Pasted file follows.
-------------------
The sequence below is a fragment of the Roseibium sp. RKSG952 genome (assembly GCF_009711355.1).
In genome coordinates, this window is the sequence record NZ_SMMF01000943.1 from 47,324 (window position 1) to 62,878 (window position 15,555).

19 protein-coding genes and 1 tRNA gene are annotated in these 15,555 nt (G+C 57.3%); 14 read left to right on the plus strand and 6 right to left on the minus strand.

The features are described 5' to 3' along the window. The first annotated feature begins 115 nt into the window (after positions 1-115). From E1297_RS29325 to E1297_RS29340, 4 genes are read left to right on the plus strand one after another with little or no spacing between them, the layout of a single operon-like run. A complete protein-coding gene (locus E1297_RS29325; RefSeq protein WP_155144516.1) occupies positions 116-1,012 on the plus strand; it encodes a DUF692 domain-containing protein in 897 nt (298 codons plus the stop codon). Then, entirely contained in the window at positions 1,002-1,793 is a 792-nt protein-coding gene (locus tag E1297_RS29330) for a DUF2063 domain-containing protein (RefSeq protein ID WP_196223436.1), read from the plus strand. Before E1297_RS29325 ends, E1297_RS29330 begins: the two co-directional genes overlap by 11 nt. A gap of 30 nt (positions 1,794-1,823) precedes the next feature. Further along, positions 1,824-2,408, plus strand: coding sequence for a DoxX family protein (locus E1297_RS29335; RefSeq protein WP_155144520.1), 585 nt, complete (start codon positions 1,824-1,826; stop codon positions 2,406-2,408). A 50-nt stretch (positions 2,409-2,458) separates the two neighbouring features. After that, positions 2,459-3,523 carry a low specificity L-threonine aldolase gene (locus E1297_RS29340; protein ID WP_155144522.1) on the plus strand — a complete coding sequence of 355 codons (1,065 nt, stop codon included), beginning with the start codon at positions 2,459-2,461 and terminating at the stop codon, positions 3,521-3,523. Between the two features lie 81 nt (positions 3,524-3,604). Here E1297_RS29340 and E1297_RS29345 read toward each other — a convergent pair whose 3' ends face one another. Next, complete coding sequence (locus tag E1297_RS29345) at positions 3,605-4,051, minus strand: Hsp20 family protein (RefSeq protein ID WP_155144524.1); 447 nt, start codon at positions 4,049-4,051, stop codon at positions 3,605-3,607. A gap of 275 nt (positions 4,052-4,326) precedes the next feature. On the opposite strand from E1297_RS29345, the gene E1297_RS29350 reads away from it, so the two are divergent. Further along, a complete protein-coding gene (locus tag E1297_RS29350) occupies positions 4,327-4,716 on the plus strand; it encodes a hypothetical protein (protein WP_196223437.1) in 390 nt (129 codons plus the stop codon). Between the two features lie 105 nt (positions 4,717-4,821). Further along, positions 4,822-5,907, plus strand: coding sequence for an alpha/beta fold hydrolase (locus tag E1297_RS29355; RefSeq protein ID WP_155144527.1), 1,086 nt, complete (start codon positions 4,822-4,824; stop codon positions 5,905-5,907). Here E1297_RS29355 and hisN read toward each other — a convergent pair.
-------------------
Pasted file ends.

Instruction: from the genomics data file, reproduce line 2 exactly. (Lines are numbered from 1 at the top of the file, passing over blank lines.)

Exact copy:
In genome coordinates, this window is the sequence record NZ_SMMF01000943.1 from 47,324 (window position 1) to 62,878 (window position 15,555).